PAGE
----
The question of pre-judgment interest in legal malpractice has not been widely understood . Generally, it was thought that an award of pre-judgment interest was determined on the same basis as in the underlying case. Contract damages, yes. Pain and suffereing, no.
However, this case indicates that the real inquiry is whether there should be pre-judgment interest calculated from a hypothetical judgment which the plaintiff should have obtained, had there been no malpractice. Such a hypothetical judgment, years prior to the legal malpractice case, may allow for interest from that date, at 9% per annum!
Barnett v. Schwartz, 2007 NY Slip Op 09712, Appellate Division, Second Department, Decided 12/11/07 stands for a somewhat novel principal. Prejudgment interest appears to be permitted in legal malpractice, whether it would have been permitted in the underlying case or not. This wide sweeping pronouncement appears to apply not only to recognized breach of contract causes of action, but to personal injury legal malpractice damages, too.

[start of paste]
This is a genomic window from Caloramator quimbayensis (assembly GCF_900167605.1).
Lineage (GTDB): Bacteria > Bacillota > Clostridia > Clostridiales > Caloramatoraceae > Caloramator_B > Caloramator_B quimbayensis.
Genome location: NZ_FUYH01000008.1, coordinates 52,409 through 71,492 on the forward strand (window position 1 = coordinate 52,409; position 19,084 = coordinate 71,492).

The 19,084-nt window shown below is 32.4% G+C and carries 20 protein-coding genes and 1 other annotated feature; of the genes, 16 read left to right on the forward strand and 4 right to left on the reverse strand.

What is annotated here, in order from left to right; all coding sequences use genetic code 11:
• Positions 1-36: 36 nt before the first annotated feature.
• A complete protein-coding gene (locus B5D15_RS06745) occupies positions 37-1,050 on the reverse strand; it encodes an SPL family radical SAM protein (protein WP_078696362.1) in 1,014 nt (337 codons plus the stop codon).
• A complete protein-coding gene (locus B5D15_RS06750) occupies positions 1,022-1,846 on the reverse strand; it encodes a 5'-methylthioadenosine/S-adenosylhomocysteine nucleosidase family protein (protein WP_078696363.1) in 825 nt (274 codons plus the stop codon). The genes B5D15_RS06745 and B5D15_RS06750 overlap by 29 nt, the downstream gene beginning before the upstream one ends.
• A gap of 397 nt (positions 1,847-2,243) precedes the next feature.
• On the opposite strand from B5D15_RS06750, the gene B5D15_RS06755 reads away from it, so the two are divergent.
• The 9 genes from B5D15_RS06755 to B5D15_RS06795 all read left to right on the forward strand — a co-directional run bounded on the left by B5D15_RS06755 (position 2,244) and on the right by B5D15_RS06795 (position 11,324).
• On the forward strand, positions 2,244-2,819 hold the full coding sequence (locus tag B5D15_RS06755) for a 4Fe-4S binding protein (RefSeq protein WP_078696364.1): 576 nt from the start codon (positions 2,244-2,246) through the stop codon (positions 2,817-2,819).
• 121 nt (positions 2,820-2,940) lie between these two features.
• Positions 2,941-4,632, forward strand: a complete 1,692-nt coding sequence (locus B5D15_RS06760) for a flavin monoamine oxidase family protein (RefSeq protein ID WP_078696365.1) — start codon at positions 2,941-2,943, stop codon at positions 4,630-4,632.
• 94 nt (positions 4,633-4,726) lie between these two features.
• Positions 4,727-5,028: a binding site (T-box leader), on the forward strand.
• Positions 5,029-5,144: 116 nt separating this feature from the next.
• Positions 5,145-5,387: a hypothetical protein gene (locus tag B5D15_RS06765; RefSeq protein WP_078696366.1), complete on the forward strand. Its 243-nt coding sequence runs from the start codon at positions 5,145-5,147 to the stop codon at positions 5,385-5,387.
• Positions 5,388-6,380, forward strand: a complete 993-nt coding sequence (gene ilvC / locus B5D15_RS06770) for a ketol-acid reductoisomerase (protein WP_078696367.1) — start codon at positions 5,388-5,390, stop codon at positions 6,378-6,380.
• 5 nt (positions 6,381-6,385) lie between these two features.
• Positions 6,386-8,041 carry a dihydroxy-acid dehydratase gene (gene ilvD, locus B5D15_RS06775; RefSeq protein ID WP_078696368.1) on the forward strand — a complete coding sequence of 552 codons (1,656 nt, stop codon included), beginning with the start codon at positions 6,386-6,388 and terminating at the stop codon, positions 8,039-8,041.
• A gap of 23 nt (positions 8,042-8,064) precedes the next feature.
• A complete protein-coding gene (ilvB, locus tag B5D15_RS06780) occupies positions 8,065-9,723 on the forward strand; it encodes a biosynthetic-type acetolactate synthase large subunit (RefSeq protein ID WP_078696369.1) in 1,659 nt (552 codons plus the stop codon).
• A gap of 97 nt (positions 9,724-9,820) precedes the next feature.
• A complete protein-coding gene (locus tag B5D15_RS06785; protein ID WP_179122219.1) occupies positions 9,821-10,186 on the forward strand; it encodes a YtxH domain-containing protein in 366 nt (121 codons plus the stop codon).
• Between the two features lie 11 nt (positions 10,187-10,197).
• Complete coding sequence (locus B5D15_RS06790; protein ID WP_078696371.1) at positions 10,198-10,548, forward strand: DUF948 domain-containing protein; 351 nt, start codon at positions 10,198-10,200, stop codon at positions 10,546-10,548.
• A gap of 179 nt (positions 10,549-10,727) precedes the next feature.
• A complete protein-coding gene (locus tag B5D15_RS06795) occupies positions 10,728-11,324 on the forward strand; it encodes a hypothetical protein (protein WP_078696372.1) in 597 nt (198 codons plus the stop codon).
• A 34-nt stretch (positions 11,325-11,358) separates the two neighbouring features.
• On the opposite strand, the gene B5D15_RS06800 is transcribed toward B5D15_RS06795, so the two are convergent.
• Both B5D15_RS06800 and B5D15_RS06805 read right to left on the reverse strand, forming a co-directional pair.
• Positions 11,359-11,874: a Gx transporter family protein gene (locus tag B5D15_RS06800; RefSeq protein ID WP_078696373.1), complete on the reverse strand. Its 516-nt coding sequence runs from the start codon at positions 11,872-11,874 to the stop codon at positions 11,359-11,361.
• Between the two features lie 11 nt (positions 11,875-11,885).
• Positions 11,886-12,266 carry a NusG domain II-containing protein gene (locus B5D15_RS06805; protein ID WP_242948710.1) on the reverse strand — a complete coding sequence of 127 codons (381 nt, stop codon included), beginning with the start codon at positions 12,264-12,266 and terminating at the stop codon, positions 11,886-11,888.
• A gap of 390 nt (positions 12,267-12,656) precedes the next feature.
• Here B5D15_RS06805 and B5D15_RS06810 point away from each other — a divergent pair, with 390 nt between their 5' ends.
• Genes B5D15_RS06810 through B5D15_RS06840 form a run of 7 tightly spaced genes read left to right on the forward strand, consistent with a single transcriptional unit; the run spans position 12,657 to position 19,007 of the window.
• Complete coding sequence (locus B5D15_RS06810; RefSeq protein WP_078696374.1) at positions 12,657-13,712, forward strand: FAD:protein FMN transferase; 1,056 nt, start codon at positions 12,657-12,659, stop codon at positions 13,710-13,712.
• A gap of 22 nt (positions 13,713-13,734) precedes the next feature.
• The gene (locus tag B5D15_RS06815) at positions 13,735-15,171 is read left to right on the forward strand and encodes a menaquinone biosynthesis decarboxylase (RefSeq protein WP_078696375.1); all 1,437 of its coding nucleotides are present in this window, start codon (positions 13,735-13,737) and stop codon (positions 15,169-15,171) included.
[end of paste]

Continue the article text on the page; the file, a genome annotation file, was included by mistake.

“CPLR 5001 operates to permit an award of prejudgment interest from the date of the accrual of the malpractice action in actions seeking damages for attorney malpractice”, citing Horstmann v, Grasso PC, 210 AD2d 671; Rudolf v. Shayne, Dachs, Stanisci, Corker & Sauer, 8 NY3d 444 (2007)